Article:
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Agustín Robles-Morua, Enrique R. Vivoni, and Alex S. Mayer

in the NAM region ( Brito-Castillo et al. 2003 ; Gochis et al. 2006 ). However, understanding the spatiotemporal variability of streamflow remains an elusive challenge for several reasons. First, most regional river basins, particularly within Mexico, remain ungauged (or poorly gauged) because of inadequate rainfall, weather, and/or streamflow records. Sparse data limit the ability to observe hydrologic variables of interest at the appropriate spatiotemporal scales for streamflow forecasting

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Joseph A. Santanello Jr., Christa D. Peters-Lidard, Aaron Kennedy, and Sujay V. Kumar

Forecasting Model (ARW-WRF; Michalakes et al. 2001 ) is a state-of-the-art mesoscale numerical weather prediction system. Derived from the fifth-generation Pennsylvania State University–National Center for Atmospheric Research Mesoscale Model (MM5; Anthes and Warner 1978 ), ARW-WRF has been designated as the community model for atmospheric research and operational prediction and is ideal for high-resolution (e.g., 1 km) regional simulations on the order of 1–10 days. ARW-WRF has an Eulerian mass

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Xubin Zeng, Zhuo Wang, and Aihui Wang

temperature diurnal cycle over arid regions by addressing these three questions. Two community land models will be used: the Noah land model ( Ek et al. 2003 ; Chen and Dudhia 2001 ) as used in the National Centers for Environmental Prediction (NCEP) regional and global weather forecasting models as well as in the National Center for Atmospheric Research (NCAR) Weather Research and Forecasting (WRF) model, and the Community Land Model (CLM3.5) ( Oleson et al. 2008 ) as used in the NCAR Earth System Model

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Keith J. Harding and Peter K. Snyder

minimize model edge effects. The goal of this study is to explore the impact that irrigation has on the hydrologic cycle using a high-resolution coupled land–atmosphere model. Simulations using the Weather Research and Forecasting Model (WRF; Skamarock et al. 2008 ) were performed both with and without irrigation for a suite of years for different precipitation regimes. This includes El Niño–Southern Oscillation (ENSO) years that have a marked influence on Great Plains precipitation ( Twine et al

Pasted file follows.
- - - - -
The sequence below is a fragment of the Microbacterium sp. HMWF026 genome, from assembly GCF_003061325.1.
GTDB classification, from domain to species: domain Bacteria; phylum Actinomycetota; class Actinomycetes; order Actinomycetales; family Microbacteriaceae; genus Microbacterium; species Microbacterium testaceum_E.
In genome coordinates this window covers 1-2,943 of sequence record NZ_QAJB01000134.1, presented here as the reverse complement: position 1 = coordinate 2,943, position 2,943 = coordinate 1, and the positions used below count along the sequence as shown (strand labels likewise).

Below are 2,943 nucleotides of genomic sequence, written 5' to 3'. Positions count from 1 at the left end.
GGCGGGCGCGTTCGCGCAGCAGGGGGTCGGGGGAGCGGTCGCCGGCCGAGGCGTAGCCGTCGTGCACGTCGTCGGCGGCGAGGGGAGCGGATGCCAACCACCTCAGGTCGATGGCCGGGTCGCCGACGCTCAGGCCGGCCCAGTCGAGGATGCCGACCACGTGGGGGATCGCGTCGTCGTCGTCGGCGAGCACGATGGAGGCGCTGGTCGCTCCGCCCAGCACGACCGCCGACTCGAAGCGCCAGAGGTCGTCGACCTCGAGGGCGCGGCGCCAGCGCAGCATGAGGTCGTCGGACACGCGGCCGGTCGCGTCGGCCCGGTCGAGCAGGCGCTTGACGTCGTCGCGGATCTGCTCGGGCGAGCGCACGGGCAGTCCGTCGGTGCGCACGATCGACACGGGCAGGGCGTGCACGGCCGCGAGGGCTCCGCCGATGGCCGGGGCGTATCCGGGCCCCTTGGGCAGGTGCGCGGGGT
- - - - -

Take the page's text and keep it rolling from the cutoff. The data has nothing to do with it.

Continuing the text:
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Keith J. Harding and Peter K. Snyder

. (2006) using data from the North American Regional Reanalysis (NARR) to show that evapotranspired water from an area over the Ogallala Aquifer falls as precipitation primarily over the Great Plains and upper Midwest. This study uses a backward trajectory method based on the approach of Brubaker et al. (2001) with data generated from simulations of the Weather Research and Forecasting Model (WRF) for an array of antecedent soil moisture conditions. Performing a backward trajectory analysis on

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Craig R. Ferguson, Eric F. Wood, and Raghuveer K. Vinukollu

/or variability of coupling may play a large role in the predictability of regional climate (i.e., temperature and precipitation). For example, potential rainfall forecast skill from land may be high where coupling is strong and invariable and low where coupling is either consistently weak or strong but highly variable. In the past, there have been many attempts to evaluate coupling with models (e.g., Beljaars et al. 1996 ; Betts 2004 ; Cook et al. 2006 ; Delworth and Manabe 1989 ; Dirmeyer 2011

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Ruth E. Comer and Martin J. Best

land–atmosphere coupling signals were largely consistent, the strength varied considerably across the models, with a few displaying very weak coupling. The weakest were the Australian Bureau of Meteorology Research Centre’s Atmospheric Model (labeled BMRC), the National Centers for Environmental Prediction (NCEP) Global Forecast System (GFS) model coupled to the Oregon State University (OSU) land surface scheme (LSS), and the Met Office Hadley Centre’s Atmospheric Model, version 3 (HadAM3). Guo et

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